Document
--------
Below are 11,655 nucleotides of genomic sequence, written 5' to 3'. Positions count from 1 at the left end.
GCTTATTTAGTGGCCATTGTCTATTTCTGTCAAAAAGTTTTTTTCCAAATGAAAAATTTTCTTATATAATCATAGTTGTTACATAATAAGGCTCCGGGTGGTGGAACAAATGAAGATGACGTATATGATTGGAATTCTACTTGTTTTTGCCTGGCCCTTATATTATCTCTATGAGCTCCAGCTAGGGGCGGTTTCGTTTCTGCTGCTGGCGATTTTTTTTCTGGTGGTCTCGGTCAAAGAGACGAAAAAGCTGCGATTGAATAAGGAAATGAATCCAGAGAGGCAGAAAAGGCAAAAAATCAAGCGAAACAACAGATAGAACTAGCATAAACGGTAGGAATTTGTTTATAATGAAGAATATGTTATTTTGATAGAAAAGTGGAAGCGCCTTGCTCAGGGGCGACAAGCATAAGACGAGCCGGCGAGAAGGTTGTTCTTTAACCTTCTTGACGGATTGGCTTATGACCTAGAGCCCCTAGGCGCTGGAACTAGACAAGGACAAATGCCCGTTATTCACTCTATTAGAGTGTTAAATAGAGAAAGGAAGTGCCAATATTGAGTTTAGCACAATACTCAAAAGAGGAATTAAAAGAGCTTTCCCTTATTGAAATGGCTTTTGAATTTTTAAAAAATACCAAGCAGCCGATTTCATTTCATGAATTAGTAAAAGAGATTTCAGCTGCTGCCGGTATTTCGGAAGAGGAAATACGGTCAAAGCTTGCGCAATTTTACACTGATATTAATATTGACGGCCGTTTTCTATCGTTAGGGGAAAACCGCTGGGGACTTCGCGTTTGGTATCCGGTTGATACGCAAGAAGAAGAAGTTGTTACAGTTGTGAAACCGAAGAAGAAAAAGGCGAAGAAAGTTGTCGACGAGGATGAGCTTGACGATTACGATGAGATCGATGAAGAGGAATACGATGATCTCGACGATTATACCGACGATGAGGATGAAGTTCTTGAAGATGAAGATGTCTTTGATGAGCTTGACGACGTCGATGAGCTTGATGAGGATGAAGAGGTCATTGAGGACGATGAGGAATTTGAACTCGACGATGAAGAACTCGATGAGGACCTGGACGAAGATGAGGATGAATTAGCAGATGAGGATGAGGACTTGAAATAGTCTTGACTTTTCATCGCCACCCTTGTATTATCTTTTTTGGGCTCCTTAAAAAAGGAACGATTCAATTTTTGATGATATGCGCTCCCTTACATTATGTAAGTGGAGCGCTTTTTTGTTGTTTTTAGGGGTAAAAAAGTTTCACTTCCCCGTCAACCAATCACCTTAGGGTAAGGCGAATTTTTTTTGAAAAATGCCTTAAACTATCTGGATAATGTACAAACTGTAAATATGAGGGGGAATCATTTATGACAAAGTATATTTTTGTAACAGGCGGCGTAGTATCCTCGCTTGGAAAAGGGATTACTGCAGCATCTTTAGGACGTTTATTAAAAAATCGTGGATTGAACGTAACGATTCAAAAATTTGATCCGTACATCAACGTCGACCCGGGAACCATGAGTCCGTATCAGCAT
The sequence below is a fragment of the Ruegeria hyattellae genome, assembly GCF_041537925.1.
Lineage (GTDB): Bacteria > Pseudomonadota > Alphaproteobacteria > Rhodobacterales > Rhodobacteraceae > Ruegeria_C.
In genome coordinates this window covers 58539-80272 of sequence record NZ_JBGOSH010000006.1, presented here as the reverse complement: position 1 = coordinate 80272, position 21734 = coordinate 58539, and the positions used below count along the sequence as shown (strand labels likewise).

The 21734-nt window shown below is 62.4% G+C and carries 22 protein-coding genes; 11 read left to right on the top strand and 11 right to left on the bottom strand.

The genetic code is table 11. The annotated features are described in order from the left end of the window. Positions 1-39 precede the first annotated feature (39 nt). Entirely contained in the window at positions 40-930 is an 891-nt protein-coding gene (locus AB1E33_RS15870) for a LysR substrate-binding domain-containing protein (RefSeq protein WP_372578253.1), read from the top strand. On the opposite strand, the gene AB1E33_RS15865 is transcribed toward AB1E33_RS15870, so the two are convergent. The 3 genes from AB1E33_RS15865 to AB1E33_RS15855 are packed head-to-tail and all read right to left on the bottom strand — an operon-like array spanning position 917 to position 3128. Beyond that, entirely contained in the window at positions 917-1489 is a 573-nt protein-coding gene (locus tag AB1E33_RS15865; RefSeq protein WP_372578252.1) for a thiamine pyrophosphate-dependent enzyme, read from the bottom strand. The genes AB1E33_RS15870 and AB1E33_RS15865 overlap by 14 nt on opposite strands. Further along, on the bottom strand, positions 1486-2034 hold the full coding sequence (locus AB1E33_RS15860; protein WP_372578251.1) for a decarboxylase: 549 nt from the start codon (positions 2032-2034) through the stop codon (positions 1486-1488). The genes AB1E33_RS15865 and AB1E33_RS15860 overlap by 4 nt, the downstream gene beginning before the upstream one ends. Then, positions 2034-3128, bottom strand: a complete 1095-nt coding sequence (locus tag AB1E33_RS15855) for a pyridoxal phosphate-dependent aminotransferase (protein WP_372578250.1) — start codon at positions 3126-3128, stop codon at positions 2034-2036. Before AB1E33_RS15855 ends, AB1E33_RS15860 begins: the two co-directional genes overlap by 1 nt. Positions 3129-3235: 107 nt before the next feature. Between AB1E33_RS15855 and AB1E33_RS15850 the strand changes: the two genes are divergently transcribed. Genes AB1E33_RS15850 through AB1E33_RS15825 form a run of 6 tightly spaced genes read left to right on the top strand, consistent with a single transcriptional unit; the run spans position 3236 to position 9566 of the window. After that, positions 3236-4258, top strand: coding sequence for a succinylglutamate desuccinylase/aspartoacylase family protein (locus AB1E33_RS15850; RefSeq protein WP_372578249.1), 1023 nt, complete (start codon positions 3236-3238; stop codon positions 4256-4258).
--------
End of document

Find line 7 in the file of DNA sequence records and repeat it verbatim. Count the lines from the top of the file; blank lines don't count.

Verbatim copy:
The genetic code is table 11. The annotated features are described in order from the left end of the window. Positions 1-39 precede the first annotated feature (39 nt). Entirely contained in the window at positions 40-930 is an 891-nt protein-coding gene (locus AB1E33_RS15870) for a LysR substrate-binding domain-containing protein (RefSeq protein WP_372578253.1), read from the top strand. On the opposite strand, the gene AB1E33_RS15865 is transcribed toward AB1E33_RS15870, so the two are convergent. The 3 genes from AB1E33_RS15865 to AB1E33_RS15855 are packed head-to-tail and all read right to left on the bottom strand — an operon-like array spanning position 917 to position 3128. Beyond that, entirely contained in the window at positions 917-1489 is a 573-nt protein-coding gene (locus tag AB1E33_RS15865; RefSeq protein WP_372578252.1) for a thiamine pyrophosphate-dependent enzyme, read from the bottom strand. The genes AB1E33_RS15870 and AB1E33_RS15865 overlap by 14 nt on opposite strands. Further along, on the bottom strand, positions 1486-2034 hold the full coding sequence (locus AB1E33_RS15860; protein WP_372578251.1) for a decarboxylase: 549 nt from the start codon (positions 2032-2034) through the stop codon (positions 1486-1488). The genes AB1E33_RS15865 and AB1E33_RS15860 overlap by 4 nt, the downstream gene beginning before the upstream one ends. Then, positions 2034-3128, bottom strand: a complete 1095-nt coding sequence (locus tag AB1E33_RS15855) for a pyridoxal phosphate-dependent aminotransferase (protein WP_372578250.1) — start codon at positions 3126-3128, stop codon at positions 2034-2036. Before AB1E33_RS15855 ends, AB1E33_RS15860 begins: the two co-directional genes overlap by 1 nt. Positions 3129-3235: 107 nt before the next feature. Between AB1E33_RS15855 and AB1E33_RS15850 the strand changes: the two genes are divergently transcribed. Genes AB1E33_RS15850 through AB1E33_RS15825 form a run of 6 tightly spaced genes read left to right on the top strand, consistent with a single transcriptional unit; the run spans position 3236 to position 9566 of the window. After that, positions 3236-4258, top strand: coding sequence for a succinylglutamate desuccinylase/aspartoacylase family protein (locus AB1E33_RS15850; RefSeq protein WP_372578249.1), 1023 nt, complete (start codon positions 3236-3238; stop codon positions 4256-4258).